#CleaningHouseNovel Fantasy Novel Foods and Foods in Cleaning House – A Comparison

Have you ever noticed how novels in the Fantasy genre normally have a wealth of food in them? I have, and I’m not the only one who has. A quick Google search gave me the following:


Thinking About Food in Fantasy

Why do Fantasy Novels Have so Much Food?

Food in Fantasy

The Big Book of Fantasy Food Descriptions

I gleaned all four of the above from the first page of my Google search results. Interesting. I read about spiced cakes, cucumber sandwiches, specially prepared eels, dried meats, fancy candied and preserved fruits… all your typical Fantasy novel feasts and… Wait. No.

Okay, there are a few cool Fantasy-novel-based recipes out there. Harry Potter’s butterbeer comes immediately to mind, but most Fantasy genre foods… seriously, who eats that stuff? And at the gut-busting volume Fantasy characters seem to? I guess if you’re rich or attending a fancy medieval court-style dinner… perhaps.

None of that appears in Cleaning House.

Not. One. Bit.

Cleaning House falls into the Contemporary Fantasy genre so the food isn’t just contemporary, it’s familiar, especially if you’re from the Southern United States. It’s poor people food. It’s often homegrown, home-canned, homemade.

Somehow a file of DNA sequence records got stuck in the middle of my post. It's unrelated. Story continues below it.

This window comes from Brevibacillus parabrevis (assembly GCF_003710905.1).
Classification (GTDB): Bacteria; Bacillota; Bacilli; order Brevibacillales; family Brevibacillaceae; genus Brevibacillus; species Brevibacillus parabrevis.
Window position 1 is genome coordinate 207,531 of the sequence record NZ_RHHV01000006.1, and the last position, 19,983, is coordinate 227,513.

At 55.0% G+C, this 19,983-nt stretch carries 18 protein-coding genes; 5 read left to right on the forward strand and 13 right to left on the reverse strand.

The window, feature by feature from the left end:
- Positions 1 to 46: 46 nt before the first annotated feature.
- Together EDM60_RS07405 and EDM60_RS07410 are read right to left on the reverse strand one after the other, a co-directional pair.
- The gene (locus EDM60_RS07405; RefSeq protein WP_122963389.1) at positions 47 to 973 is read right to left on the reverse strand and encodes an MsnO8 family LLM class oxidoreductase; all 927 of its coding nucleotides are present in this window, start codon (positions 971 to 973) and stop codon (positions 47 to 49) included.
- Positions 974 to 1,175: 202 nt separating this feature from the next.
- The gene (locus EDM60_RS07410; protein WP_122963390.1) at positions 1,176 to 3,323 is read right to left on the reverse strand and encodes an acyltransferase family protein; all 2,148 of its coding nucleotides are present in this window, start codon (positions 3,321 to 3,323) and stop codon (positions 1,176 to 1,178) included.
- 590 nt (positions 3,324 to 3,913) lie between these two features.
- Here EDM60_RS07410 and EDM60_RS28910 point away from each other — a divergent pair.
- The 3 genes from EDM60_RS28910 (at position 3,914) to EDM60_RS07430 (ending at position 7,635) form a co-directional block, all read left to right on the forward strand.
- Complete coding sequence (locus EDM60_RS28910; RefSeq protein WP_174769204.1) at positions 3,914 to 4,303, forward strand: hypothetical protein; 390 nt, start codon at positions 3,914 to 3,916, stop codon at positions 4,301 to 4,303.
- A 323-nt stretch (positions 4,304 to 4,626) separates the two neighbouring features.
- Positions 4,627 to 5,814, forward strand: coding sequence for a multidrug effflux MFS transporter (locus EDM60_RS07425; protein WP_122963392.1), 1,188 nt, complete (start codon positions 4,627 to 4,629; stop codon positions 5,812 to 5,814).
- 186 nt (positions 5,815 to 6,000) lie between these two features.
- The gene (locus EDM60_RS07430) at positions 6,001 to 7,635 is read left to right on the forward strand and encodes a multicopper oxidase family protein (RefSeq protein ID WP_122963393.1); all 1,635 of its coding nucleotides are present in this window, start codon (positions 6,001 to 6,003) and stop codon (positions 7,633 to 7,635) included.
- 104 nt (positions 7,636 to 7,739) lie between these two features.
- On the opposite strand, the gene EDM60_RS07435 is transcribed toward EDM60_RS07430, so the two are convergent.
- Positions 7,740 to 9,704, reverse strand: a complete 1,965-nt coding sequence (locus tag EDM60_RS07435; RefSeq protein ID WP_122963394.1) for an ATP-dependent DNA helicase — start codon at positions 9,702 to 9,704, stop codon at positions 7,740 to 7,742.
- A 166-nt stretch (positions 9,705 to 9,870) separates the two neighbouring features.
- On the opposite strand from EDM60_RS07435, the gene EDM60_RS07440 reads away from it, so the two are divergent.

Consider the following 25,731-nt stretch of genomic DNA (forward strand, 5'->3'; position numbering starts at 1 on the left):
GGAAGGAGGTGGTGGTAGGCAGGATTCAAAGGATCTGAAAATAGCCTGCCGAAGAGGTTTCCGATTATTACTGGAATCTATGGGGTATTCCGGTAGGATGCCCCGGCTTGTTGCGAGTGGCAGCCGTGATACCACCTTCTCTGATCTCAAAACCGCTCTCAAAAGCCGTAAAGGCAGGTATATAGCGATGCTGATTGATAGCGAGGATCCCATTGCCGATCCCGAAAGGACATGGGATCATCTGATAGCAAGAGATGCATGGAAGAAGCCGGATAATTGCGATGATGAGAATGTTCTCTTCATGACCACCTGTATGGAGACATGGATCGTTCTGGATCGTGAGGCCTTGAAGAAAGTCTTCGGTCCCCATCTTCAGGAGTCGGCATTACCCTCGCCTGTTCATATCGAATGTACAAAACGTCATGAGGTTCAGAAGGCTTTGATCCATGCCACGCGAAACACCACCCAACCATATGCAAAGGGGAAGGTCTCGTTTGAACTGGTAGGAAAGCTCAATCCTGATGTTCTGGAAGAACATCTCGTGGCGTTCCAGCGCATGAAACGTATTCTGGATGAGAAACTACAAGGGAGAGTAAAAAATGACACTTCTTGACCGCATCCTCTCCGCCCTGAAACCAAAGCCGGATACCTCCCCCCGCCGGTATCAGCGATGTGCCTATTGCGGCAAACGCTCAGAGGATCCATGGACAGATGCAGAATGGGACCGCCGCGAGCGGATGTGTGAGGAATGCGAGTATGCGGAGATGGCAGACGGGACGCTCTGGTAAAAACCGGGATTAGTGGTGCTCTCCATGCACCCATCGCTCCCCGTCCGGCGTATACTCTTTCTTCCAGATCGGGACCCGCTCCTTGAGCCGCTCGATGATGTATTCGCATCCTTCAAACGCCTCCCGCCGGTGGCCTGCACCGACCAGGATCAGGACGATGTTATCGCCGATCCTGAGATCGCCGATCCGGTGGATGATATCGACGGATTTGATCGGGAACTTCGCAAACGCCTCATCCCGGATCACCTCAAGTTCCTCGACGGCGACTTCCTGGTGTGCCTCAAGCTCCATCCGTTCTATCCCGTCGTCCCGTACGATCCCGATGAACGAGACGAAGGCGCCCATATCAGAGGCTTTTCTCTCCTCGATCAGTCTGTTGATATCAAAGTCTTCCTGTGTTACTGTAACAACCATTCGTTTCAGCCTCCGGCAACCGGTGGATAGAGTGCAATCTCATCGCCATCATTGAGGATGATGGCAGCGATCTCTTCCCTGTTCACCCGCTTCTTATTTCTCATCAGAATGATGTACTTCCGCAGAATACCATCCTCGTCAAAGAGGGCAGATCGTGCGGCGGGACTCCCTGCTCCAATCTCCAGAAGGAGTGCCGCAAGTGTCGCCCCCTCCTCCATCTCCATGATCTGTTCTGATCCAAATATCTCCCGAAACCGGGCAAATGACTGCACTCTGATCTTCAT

And there’s junk food in there too.

But it’s more…

It’s soup beans and cornbread.




It’s home-grown vegetables, potted meat and mustard sandwiches, roast chicken with wild mushrooms and garden-fresh herbs, potato chips, PB&J, McDonald’s, and, oh yeah, it’s Cheddar Rounds and Big Pals from Pal’s Sudden Service.


It’s Aunt Tess’ Crock Pot chicken and dumplings while you watch the Wee Fairies fly around the trailer’s kitchen.



And it’s Aubrey’s family recipes too. His grandmother was Filipino, so he’ll cook you bibingka or sinangag with an over-easy egg over the top.




Here’s the thing about food. It’s a social activity, or at least it should be. Mealtime is for family, for laughter, and for sharing.

Oh, it’s sweet iced tea too.

And coffee. Lots of coffee.

Oh, don’t get me wrong, My Hunter Fae gorge every night in their Great Hall, but it’s southern style. Deer steaks, soup beans, greens, fried potatoes, and biscuits (or something very similar). There’s not a delicate cucumber sandwich to be had. But Hunters only eat once a day, generally speaking, and they load up on coffee and Pal’s sweet tea during business hours and moonshine and beer at night.

Yeah, my fae are horribly-behaved, often queer, liberal rednecks and no, those last two terms (liberal rednecks) do not create an oxymoron. The Hunters are central to Keeping House, the second novel in the Appalachian Elementals series, so expect to delve into their mixed up, anachronism-filled, backassward world very soon.

More on them in later posts.

This post didn’t start out as a Fantasy genre food journey, rather, it began with Aunt Tess from Cleaning House whispering in my ear that she wanted to share her recipe for Crock Pot chicken and dumplings. It obviously went awry so let’s get back on track.

Here’s Aunt Tess’ recipe. It’s amazingly similar to my own, but I don’t add peas and carrots. I do, however, sometimes add mushrooms. Yum.

Enjoy. ❤️ ❤️ ❤️


All images in this post, aside from the recipe, come from either Unsplash or Pixabay as Free for Commercial Use.


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